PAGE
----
Scholarly publishing does not function like any other industry. As a result, translating strategic needs to campus administration can be challenging to do concisely in a way that communicates both the complexity and urgency of these issues.
Research Information Costs at University of Virginia
University of North Texas Library presentation to Provost Cabinet
UC San Francisco presentation to Executive Council
National Academies of Sciences, Engineering, and Medicine. 2021. Developing a Toolkit for Fostering Open Science Practices: Proceedings of a Workshop. Washington, DC: The National Academies Press. https://doi.org/10.17226/26308.
A toolkit with a variety of uses for many different campus stakeholders, these proceedings cover alignment between practices, incentives, and values.
Library consortia and professional organizations have increasingly committed to principles and practices supporting transparency in negotiations, and strategic investment in the open movement. These communications guide a reframing of library relationships with content providers.
NERL Issues a Statement Demanding a Better Deal
ARL Board Affirms Transparency as Core Operating Principle of Licensing
Commitment to Open Principles & Practices – Orbis Cascade Alliance
Select SPARC Member Libraries Communications
This selection of communications, policies, and initiatives on sustainable scholarship each include direct calls to action for multiple audiences. Each centers global issues in local contexts and provides opportunities for engagement from campus partners.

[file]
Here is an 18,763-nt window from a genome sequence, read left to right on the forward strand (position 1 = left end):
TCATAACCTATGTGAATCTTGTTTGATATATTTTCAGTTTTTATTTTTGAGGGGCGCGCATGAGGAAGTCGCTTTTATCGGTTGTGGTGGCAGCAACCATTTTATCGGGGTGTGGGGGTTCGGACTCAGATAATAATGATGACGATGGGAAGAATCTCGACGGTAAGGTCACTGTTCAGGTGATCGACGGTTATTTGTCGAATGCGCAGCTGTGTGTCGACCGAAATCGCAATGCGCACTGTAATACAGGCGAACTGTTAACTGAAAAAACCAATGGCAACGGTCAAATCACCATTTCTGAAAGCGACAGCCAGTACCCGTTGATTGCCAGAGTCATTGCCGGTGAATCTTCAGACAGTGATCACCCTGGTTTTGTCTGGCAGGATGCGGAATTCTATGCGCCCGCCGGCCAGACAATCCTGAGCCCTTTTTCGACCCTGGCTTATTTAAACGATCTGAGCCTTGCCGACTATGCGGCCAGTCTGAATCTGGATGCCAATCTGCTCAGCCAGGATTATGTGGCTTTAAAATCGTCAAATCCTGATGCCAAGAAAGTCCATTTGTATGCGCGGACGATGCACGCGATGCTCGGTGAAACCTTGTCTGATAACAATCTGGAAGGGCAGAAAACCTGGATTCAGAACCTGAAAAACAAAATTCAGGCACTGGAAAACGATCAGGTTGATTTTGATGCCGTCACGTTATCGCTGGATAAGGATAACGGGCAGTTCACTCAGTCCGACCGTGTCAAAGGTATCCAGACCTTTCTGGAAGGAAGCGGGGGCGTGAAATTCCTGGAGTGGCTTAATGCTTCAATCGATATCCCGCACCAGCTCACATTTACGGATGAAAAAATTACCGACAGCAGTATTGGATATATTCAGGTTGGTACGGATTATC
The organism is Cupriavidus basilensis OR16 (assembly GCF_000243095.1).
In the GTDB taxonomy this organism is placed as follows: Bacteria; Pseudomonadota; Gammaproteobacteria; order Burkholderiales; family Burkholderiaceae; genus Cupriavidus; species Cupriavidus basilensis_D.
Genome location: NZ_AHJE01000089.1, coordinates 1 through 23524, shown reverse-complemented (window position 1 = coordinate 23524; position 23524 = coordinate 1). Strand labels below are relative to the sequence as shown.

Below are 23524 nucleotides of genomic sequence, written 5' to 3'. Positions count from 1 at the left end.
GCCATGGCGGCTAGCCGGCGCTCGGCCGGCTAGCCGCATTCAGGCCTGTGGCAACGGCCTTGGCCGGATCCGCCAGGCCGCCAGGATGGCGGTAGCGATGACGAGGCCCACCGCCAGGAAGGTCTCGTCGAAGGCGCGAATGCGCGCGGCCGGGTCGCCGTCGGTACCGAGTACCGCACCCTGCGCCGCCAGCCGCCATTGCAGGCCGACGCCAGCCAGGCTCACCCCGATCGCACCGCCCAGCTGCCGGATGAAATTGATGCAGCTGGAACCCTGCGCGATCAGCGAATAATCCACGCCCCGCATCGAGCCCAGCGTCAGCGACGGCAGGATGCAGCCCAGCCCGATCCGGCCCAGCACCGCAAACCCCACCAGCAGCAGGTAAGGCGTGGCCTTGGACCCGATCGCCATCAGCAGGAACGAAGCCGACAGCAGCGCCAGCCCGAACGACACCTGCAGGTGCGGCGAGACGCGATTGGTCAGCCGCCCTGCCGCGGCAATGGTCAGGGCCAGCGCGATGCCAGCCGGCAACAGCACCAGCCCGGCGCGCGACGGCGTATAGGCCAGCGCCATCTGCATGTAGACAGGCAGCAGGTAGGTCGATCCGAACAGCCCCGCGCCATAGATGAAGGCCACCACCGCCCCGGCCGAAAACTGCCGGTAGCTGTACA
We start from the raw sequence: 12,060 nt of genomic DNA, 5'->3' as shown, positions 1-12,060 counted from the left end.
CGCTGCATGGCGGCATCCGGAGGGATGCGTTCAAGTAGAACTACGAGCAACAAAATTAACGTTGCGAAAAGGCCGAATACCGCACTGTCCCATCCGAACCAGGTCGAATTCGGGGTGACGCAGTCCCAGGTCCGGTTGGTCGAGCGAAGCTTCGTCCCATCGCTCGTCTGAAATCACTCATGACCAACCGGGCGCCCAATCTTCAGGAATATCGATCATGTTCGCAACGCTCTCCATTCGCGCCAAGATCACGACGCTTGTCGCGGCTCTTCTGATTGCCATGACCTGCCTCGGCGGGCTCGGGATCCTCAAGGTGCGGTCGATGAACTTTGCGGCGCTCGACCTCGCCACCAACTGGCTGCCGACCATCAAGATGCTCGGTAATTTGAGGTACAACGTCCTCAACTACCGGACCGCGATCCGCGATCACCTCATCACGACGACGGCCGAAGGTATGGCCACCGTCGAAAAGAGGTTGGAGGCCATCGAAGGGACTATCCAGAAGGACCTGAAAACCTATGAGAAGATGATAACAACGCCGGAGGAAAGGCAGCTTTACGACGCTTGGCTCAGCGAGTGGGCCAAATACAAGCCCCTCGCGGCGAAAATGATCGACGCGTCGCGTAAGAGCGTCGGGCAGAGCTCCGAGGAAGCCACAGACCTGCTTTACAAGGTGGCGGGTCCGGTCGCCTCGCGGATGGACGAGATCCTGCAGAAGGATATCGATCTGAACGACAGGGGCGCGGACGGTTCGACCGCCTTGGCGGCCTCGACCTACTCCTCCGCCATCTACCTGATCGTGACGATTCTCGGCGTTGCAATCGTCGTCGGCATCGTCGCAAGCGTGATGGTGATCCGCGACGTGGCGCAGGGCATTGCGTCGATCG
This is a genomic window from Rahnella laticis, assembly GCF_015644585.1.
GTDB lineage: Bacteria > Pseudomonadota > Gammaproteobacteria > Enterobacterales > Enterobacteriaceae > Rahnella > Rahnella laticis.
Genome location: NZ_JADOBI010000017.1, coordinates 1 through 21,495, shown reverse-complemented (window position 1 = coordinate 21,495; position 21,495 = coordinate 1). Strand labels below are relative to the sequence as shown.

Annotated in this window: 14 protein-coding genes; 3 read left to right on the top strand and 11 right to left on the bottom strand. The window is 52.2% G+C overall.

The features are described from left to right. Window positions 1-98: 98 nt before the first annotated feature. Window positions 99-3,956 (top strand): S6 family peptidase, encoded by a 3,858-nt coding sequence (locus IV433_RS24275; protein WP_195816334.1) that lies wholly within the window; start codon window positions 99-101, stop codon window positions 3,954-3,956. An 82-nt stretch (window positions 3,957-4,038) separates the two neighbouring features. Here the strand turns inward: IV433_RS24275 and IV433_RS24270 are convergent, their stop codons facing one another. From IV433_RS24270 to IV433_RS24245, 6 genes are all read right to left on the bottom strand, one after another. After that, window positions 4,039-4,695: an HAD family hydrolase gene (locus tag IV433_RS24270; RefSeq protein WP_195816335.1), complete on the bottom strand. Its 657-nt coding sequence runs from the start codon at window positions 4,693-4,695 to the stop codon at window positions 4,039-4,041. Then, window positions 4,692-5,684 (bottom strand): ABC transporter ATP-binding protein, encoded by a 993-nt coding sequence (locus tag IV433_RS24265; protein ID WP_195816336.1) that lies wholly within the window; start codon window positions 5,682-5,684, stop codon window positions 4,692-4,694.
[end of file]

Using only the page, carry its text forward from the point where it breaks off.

George Mason University Libraries: Sustainable Collections
UNC Chapel Hill Libraries: A strong library is critical
University of Delaware Library, Museums and Press to Cancel Elsevier Subscription Package
William & Mary Libraries: Journal Costs & Big Deals
University of Virginia Libraries: Take Action
James Madison University Libraries: “Sustainable Scholarship” response to rising journal costs
University of Rochester Libraries: Access to Course Textbooks (ACT) Commitment
Licence Agreement Policy Statements
Cornell University: Nondisclosure Clauses – Cornell Library notes the removal of nondisclosure agreements is part of risk management for both the library and the university, useful for the business case to adopt similar policies.
University of North Carolina Chapel Hill: Non-Disclosure Agreements Statement | Sustainable Scholarship – Directly ties the removal of non-disclosure agreements to institutional values.
Declaration of Rights and Principles to Transform Scholarly Communication – A shared list of goals for a more sustainable scholarly communications landscape, adaptable to local shared governance initiatives and library negotiation programs.
MIT Framework for Publisher Contracts – Like the Declaration of Rights and Principles, MIT Libraries offers an institution-endorsed, remixable framework of principles to create a negotiation program.
Licensing Principles and Expectations for Vendors — UW Libraries – A clear presentation of how licensing directly interacts with the library’s goals and values.
Rauh, Anne E.; Cleary, Robert; Cooper, Natasha; Deibel, Kate; Page, Amanda; Warren, Scott; and Zuccaro, Jennifer, “Syracuse University Libraries Licensing Principles” (2019). https://surface.syr.edu/sul/189 – Includes model license clause language with explanations of their impact on contracts for each principle.